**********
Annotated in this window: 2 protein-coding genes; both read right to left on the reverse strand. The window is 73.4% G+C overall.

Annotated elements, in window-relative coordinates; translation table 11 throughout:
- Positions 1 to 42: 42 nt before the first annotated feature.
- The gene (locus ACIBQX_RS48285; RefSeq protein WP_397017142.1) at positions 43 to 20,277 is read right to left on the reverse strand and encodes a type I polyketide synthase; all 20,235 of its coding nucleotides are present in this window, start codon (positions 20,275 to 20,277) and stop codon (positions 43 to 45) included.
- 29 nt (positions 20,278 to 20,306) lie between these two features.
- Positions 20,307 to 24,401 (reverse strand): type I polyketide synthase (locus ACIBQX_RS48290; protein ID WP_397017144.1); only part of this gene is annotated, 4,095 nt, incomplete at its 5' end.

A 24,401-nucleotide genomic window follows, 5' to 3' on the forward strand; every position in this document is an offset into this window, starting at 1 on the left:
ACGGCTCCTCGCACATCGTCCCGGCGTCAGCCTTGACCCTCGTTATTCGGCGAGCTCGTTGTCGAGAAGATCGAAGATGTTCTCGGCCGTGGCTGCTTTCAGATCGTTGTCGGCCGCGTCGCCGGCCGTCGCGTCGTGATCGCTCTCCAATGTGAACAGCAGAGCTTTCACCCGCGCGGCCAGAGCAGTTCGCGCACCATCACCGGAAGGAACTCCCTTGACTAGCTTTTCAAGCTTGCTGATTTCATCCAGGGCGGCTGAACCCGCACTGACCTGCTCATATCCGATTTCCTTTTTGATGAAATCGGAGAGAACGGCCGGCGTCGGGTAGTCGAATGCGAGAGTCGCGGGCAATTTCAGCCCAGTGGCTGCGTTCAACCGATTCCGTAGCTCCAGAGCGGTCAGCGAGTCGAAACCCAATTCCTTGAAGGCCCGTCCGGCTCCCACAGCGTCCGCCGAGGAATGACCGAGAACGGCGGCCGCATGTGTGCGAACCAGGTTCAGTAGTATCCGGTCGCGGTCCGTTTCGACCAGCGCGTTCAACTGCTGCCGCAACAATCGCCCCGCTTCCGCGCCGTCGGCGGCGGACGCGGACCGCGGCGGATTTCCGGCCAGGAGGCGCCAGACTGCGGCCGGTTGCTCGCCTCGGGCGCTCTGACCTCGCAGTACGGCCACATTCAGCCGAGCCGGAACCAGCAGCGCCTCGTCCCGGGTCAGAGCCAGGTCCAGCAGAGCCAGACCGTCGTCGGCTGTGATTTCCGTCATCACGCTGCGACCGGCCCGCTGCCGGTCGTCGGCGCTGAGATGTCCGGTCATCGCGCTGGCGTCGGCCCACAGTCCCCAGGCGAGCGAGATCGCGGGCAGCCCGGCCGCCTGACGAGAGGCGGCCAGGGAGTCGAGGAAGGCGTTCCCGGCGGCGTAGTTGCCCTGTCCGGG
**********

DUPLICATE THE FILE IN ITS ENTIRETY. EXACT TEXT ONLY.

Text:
Annotated in this window: 2 protein-coding genes; both read right to left on the reverse strand. The window is 73.4% G+C overall.

Annotated elements, in window-relative coordinates; translation table 11 throughout:
- Positions 1 to 42: 42 nt before the first annotated feature.
- The gene (locus ACIBQX_RS48285; RefSeq protein WP_397017142.1) at positions 43 to 20,277 is read right to left on the reverse strand and encodes a type I polyketide synthase; all 20,235 of its coding nucleotides are present in this window, start codon (positions 20,275 to 20,277) and stop codon (positions 43 to 45) included.
- 29 nt (positions 20,278 to 20,306) lie between these two features.
- Positions 20,307 to 24,401 (reverse strand): type I polyketide synthase (locus ACIBQX_RS48290; protein ID WP_397017144.1); only part of this gene is annotated, 4,095 nt, incomplete at its 5' end.

A 24,401-nucleotide genomic window follows, 5' to 3' on the forward strand; every position in this document is an offset into this window, starting at 1 on the left:
ACGGCTCCTCGCACATCGTCCCGGCGTCAGCCTTGACCCTCGTTATTCGGCGAGCTCGTTGTCGAGAAGATCGAAGATGTTCTCGGCCGTGGCTGCTTTCAGATCGTTGTCGGCCGCGTCGCCGGCCGTCGCGTCGTGATCGCTCTCCAATGTGAACAGCAGAGCTTTCACCCGCGCGGCCAGAGCAGTTCGCGCACCATCACCGGAAGGAACTCCCTTGACTAGCTTTTCAAGCTTGCTGATTTCATCCAGGGCGGCTGAACCCGCACTGACCTGCTCATATCCGATTTCCTTTTTGATGAAATCGGAGAGAACGGCCGGCGTCGGGTAGTCGAATGCGAGAGTCGCGGGCAATTTCAGCCCAGTGGCTGCGTTCAACCGATTCCGTAGCTCCAGAGCGGTCAGCGAGTCGAAACCCAATTCCTTGAAGGCCCGTCCGGCTCCCACAGCGTCCGCCGAGGAATGACCGAGAACGGCGGCCGCATGTGTGCGAACCAGGTTCAGTAGTATCCGGTCGCGGTCCGTTTCGACCAGCGCGTTCAACTGCTGCCGCAACAATCGCCCCGCTTCCGCGCCGTCGGCGGCGGACGCGGACCGCGGCGGATTTCCGGCCAGGAGGCGCCAGACTGCGGCCGGTTGCTCGCCTCGGGCGCTCTGACCTCGCAGTACGGCCACATTCAGCCGAGCCGGAACCAGCAGCGCCTCGTCCCGGGTCAGAGCCAGGTCCAGCAGAGCCAGACCGTCGTCGGCTGTGATTTCCGTCATCACGCTGCGACCGGCCCGCTGCCGGTCGTCGGCGCTGAGATGTCCGGTCATCGCGCTGGCGTCGGCCCACAGTCCCCAGGCGAGCGAGATCGCGGGCAGCCCGGCCGCCTGACGAGAGGCGGCCAGGGAGTCGAGGAAGGCGTTCCCGGCGGCGTAGTTGCCCTGTCCGGG